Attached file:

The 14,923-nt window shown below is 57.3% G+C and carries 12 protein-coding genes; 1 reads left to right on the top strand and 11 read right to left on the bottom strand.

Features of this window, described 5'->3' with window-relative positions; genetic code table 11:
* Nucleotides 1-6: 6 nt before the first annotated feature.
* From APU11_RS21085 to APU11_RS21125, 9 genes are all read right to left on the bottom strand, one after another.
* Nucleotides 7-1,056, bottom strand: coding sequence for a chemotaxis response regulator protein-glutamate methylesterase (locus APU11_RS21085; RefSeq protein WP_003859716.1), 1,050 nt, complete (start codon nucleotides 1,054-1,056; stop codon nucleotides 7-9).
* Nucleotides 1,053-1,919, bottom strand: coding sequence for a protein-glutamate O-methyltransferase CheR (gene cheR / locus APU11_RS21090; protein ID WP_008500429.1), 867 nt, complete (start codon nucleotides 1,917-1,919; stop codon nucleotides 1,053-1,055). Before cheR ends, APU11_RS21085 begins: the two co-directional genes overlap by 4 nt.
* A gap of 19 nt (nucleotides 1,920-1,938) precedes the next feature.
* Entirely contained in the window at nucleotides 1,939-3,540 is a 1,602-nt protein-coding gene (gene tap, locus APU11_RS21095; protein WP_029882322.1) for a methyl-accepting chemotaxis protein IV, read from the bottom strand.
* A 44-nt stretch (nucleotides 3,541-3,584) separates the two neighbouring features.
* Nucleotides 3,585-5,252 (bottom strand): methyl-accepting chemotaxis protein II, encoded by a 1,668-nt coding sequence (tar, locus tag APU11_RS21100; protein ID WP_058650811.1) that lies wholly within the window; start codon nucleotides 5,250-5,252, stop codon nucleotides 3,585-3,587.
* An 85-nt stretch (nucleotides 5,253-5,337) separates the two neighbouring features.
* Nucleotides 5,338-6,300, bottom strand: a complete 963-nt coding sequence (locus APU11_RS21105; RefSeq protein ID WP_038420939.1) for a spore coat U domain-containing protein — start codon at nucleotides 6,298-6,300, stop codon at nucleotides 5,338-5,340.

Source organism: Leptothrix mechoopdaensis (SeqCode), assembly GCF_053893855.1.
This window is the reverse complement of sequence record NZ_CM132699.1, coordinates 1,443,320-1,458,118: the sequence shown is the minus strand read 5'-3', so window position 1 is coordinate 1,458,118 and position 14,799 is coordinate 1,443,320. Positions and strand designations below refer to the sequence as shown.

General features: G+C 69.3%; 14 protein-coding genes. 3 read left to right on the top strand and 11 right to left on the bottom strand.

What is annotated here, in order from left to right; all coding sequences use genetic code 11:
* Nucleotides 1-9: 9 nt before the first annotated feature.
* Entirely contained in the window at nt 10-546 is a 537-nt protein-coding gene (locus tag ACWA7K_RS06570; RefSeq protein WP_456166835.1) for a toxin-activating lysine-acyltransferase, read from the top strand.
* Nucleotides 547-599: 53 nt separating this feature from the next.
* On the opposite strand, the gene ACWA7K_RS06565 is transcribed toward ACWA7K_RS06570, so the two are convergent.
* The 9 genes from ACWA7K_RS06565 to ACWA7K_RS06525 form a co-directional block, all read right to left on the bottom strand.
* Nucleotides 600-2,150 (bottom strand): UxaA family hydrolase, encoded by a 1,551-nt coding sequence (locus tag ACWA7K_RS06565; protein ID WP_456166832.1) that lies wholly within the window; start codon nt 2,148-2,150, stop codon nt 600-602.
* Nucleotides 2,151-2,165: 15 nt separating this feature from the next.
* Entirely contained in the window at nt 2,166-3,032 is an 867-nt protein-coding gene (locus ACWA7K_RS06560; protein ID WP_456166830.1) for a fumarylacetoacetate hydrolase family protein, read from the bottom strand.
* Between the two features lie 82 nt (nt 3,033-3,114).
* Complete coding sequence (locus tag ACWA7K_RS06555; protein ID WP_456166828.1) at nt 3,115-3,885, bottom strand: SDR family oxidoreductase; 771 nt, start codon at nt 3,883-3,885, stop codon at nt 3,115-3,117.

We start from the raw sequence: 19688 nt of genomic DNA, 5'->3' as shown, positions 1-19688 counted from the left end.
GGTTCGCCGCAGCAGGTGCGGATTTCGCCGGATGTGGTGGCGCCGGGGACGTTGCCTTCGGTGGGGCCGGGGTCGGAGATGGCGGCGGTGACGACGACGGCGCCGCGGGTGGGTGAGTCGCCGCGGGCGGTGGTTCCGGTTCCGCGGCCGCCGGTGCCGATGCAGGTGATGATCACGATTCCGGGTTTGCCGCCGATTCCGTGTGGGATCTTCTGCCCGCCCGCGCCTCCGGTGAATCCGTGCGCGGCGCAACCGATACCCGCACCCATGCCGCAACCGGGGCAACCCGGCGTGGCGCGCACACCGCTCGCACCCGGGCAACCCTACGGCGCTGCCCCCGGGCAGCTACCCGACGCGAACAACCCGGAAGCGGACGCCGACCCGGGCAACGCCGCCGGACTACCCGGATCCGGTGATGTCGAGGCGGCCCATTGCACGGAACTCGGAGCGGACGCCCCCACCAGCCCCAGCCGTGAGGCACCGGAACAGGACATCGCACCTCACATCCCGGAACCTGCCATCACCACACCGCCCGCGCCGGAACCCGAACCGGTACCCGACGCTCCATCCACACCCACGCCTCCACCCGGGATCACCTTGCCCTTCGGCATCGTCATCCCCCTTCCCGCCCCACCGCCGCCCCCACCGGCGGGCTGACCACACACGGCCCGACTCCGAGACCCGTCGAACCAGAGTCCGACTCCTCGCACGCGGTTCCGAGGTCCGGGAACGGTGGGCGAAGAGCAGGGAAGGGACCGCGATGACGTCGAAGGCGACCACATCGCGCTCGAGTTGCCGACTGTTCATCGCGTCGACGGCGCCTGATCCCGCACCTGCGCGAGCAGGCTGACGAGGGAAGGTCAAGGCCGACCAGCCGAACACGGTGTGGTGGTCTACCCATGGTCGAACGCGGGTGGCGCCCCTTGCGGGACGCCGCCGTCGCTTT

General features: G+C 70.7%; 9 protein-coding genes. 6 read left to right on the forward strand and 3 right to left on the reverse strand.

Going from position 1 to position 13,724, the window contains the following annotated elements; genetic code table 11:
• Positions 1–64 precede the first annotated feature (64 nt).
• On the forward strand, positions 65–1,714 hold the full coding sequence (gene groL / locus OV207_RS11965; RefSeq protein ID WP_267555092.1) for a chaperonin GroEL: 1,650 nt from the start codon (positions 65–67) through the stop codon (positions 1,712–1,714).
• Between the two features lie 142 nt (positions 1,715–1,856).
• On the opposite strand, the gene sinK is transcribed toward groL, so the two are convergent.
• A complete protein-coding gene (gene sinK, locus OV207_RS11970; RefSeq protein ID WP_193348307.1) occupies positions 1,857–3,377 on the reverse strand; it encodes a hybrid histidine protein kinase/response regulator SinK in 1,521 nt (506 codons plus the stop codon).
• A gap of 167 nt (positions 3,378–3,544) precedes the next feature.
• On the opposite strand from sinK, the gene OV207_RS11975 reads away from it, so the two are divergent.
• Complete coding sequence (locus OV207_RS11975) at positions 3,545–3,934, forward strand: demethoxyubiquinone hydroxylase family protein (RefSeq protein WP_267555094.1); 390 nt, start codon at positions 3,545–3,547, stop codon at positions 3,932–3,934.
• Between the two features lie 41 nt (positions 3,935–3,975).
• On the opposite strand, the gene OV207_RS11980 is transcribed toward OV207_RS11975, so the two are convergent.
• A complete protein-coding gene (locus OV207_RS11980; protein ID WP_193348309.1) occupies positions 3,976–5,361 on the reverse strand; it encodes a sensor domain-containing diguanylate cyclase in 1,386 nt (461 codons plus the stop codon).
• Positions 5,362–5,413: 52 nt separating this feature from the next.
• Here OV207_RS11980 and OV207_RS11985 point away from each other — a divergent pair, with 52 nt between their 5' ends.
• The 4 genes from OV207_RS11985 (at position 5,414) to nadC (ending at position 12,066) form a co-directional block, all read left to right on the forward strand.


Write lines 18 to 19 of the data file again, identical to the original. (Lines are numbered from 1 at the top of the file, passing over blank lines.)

* Entirely contained in the window at nt 10-546 is a 537-nt protein-coding gene (locus tag ACWA7K_RS06570; RefSeq protein WP_456166835.1) for a toxin-activating lysine-acyltransferase, read from the top strand.
* Nucleotides 547-599: 53 nt separating this feature from the next.